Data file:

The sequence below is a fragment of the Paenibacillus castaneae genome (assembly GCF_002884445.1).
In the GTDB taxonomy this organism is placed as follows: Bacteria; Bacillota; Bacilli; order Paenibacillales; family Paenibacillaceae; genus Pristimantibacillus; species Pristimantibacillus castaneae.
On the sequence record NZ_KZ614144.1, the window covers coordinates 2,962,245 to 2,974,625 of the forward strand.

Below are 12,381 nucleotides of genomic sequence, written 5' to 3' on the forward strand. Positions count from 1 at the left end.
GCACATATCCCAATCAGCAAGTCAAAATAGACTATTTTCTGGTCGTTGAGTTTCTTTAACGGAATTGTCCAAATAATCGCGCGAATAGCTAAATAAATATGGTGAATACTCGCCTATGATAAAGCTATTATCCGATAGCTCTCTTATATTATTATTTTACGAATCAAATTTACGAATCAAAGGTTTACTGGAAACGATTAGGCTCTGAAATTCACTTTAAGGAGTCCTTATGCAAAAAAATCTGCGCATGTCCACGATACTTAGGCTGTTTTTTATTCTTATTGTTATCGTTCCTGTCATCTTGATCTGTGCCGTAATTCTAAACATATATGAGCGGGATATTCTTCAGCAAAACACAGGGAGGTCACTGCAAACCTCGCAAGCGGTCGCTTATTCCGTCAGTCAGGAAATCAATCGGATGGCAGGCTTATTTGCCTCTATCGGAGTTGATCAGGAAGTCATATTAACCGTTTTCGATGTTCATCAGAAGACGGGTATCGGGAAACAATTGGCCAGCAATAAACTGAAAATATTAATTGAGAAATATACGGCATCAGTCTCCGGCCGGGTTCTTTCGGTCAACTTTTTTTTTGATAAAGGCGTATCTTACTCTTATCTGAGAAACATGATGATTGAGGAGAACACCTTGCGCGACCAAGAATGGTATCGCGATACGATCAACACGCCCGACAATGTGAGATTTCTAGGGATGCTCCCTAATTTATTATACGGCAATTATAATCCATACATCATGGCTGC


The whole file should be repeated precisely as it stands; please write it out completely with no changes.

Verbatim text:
The sequence below is a fragment of the Paenibacillus castaneae genome (assembly GCF_002884445.1).
In the GTDB taxonomy this organism is placed as follows: Bacteria; Bacillota; Bacilli; order Paenibacillales; family Paenibacillaceae; genus Pristimantibacillus; species Pristimantibacillus castaneae.
On the sequence record NZ_KZ614144.1, the window covers coordinates 2,962,245 to 2,974,625 of the forward strand.

Below are 12,381 nucleotides of genomic sequence, written 5' to 3' on the forward strand. Positions count from 1 at the left end.
GCACATATCCCAATCAGCAAGTCAAAATAGACTATTTTCTGGTCGTTGAGTTTCTTTAACGGAATTGTCCAAATAATCGCGCGAATAGCTAAATAAATATGGTGAATACTCGCCTATGATAAAGCTATTATCCGATAGCTCTCTTATATTATTATTTTACGAATCAAATTTACGAATCAAAGGTTTACTGGAAACGATTAGGCTCTGAAATTCACTTTAAGGAGTCCTTATGCAAAAAAATCTGCGCATGTCCACGATACTTAGGCTGTTTTTTATTCTTATTGTTATCGTTCCTGTCATCTTGATCTGTGCCGTAATTCTAAACATATATGAGCGGGATATTCTTCAGCAAAACACAGGGAGGTCACTGCAAACCTCGCAAGCGGTCGCTTATTCCGTCAGTCAGGAAATCAATCGGATGGCAGGCTTATTTGCCTCTATCGGAGTTGATCAGGAAGTCATATTAACCGTTTTCGATGTTCATCAGAAGACGGGTATCGGGAAACAATTGGCCAGCAATAAACTGAAAATATTAATTGAGAAATATACGGCATCAGTCTCCGGCCGGGTTCTTTCGGTCAACTTTTTTTTTGATAAAGGCGTATCTTACTCTTATCTGAGAAACATGATGATTGAGGAGAACACCTTGCGCGACCAAGAATGGTATCGCGATACGATCAACACGCCCGACAATGTGAGATTTCTAGGGATGCTCCCTAATTTATTATACGGCAATTATAATCCATACATCATGGCTGC